Herbivores have strong impacts on marine and terrestrial plant communities, but their impact is less well studied in benthic freshwater systems. For example, North American beavers (Castor canadensis) eat both woody and non-woody plants and focus almost exclusively on the latter in summer months, yet their impacts on non-woody plants are generally attributed to ecosystem engineering rather than herbivory. Here, we excluded beavers from areas of two beaver wetlands for over 2 years and demonstrated that beaver herbivory reduced aquatic plant biomass by 60%, plant litter by 75%, and dramatically shifted plant species composition. The perennial forb lizard’s tail (Saururus cernuus) comprised less than 5% of plant biomass in areas open to beaver grazing but greater than 50% of plant biomass in beaver exclusions. This shift was likely due to direct herbivory, as beavers preferentially consumed lizard’s tail over other plants in a field feeding assay. Beaver herbivory also reduced the abundance of the invasive aquatic plant Myriophyllum aquaticum by nearly 90%, consistent with recent evidence that native generalist herbivores provide biotic resistance against exotic plant invasions. Beaver herbivory also had indirect effects on plant interactions in this community. The palatable plant lizard’s tail was 3 times more frequent and 10 times more abundant inside woolgrass (Scirpus cyperinus) tussocks than in spatially paired locations lacking tussocks. When the protective foliage of the woolgrass was removed without exclusion cages, beavers consumed nearly half of the lizard’s tail leaves within 2 weeks. In contrast, leaf abundance increased by 73–93% in the treatments retaining woolgrass or protected by a cage. Thus, woolgrass tussocks were as effective as cages at excluding beaver foraging and provided lizard’s tail plants an associational refuge from beaver herbivory. These results suggest that beaver herbivory has strong direct and indirect impacts on populations and communities of herbaceous aquatic plants and extends the consequences of beaver activities beyond ecosystem engineering.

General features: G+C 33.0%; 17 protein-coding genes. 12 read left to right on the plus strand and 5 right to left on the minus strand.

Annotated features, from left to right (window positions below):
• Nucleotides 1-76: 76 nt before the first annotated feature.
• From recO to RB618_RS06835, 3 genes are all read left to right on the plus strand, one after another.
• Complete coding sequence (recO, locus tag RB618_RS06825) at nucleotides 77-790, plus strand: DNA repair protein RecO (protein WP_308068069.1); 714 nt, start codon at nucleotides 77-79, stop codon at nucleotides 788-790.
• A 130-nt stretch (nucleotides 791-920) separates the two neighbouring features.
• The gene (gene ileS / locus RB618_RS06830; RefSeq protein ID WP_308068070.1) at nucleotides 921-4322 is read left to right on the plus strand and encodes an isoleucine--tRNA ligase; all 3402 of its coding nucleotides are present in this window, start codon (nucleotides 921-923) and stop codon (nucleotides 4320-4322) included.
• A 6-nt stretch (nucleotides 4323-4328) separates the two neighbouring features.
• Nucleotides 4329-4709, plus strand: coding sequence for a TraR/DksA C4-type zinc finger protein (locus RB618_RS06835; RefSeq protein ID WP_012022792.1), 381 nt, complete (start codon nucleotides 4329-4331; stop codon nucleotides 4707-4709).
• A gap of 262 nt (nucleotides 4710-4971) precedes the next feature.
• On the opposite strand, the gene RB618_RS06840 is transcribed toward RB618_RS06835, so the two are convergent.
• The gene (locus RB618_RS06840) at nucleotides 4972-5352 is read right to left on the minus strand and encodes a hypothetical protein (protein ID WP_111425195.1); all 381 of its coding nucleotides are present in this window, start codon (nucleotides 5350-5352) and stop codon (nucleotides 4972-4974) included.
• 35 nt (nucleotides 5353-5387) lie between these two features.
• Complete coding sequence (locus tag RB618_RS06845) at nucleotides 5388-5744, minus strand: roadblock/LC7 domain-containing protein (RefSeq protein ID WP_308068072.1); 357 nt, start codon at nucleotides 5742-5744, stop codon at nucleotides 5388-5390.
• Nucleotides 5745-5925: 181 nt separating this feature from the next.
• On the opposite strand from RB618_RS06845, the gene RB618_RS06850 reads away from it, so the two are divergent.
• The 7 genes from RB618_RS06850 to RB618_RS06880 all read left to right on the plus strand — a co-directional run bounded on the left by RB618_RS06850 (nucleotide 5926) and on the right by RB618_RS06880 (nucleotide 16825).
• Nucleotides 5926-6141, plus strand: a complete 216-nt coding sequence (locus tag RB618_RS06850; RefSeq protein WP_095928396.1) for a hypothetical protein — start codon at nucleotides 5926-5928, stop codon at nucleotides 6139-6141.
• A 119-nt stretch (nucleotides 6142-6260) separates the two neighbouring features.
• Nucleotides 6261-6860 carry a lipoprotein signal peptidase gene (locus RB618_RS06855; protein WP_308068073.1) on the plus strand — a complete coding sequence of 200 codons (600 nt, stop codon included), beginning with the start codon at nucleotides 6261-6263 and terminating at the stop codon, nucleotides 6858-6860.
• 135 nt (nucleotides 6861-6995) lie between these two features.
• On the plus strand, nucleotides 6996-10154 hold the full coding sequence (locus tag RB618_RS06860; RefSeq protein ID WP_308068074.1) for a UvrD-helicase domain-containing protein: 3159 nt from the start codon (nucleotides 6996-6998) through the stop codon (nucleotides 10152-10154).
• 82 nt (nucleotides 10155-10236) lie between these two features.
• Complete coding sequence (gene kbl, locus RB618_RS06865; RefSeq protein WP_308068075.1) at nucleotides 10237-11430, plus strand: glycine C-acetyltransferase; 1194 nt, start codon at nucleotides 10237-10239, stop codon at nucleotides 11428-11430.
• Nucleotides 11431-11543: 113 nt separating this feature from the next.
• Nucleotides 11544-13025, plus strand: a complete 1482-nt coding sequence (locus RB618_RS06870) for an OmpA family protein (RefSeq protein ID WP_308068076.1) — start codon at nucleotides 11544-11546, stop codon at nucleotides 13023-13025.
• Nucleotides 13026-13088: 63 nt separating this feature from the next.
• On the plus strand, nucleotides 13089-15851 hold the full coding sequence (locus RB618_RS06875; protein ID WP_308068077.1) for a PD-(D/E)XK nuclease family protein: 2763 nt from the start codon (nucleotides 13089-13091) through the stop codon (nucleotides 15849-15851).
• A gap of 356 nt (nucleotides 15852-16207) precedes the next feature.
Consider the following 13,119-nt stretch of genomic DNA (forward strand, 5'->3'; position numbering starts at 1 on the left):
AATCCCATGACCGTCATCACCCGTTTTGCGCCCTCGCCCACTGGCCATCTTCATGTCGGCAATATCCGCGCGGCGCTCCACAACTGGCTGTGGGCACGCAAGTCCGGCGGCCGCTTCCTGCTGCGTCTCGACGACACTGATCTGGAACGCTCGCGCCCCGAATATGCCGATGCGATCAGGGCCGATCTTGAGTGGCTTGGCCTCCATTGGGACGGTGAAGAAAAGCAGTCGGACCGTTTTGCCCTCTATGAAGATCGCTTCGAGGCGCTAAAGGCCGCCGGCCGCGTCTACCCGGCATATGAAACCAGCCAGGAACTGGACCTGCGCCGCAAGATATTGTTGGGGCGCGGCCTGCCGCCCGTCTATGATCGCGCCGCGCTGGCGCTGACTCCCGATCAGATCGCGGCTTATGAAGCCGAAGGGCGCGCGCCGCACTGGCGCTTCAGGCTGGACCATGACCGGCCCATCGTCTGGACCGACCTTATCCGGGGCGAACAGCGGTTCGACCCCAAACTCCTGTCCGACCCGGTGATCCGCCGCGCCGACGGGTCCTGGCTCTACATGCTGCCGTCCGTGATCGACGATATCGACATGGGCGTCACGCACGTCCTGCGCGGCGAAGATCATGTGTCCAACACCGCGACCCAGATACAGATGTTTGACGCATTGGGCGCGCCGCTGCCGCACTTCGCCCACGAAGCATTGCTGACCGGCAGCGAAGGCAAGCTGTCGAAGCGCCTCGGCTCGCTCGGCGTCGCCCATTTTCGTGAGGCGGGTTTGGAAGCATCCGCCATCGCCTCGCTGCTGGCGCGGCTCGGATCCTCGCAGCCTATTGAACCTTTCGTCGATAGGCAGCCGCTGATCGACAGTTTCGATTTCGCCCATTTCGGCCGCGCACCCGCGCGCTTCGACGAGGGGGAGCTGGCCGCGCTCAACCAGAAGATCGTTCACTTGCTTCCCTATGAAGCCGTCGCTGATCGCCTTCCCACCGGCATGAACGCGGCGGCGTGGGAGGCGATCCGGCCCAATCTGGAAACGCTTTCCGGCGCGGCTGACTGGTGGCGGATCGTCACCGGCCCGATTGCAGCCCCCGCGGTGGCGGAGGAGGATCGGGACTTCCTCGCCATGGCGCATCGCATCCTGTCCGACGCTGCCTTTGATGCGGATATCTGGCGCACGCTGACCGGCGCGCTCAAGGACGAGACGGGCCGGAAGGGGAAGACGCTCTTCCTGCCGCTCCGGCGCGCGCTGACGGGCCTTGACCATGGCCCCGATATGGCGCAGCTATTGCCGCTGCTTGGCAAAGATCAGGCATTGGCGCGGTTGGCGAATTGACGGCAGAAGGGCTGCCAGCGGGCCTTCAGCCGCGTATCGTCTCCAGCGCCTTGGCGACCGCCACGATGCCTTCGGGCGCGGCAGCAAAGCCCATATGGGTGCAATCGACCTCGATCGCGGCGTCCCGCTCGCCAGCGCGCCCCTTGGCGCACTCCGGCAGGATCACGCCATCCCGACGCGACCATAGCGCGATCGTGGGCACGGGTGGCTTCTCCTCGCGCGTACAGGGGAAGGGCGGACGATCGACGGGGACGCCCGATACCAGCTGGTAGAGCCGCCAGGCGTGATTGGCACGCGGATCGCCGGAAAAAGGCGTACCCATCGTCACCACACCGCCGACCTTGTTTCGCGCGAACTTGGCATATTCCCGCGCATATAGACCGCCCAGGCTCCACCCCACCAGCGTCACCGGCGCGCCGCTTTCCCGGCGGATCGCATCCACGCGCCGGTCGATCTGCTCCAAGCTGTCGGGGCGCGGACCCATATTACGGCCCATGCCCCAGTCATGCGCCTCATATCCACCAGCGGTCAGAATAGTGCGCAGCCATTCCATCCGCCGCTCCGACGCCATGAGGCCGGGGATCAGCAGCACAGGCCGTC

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We thank T. Bronikowski, D. Burkepile, A. Chequer, and W. Morrison for field help. A. Agrawal and two anonymous reviewers provided helpful comments on the manuscript. This research was supported by the National Science Foundation, the National Park Service, the MidSouth Aquatic Plant Management Society, and a Harry and Linda Teasley endowment to Georgia Tech. All experiments complied with the current laws of the United States.
Communicated by John Keeley.
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Parker, J.D., Caudill, C.C. & Hay, M.E. Beaver herbivory on aquatic plants. Oecologia 151, 616–625 (2007). https://doi.org/10.1007/s00442-006-0618-6
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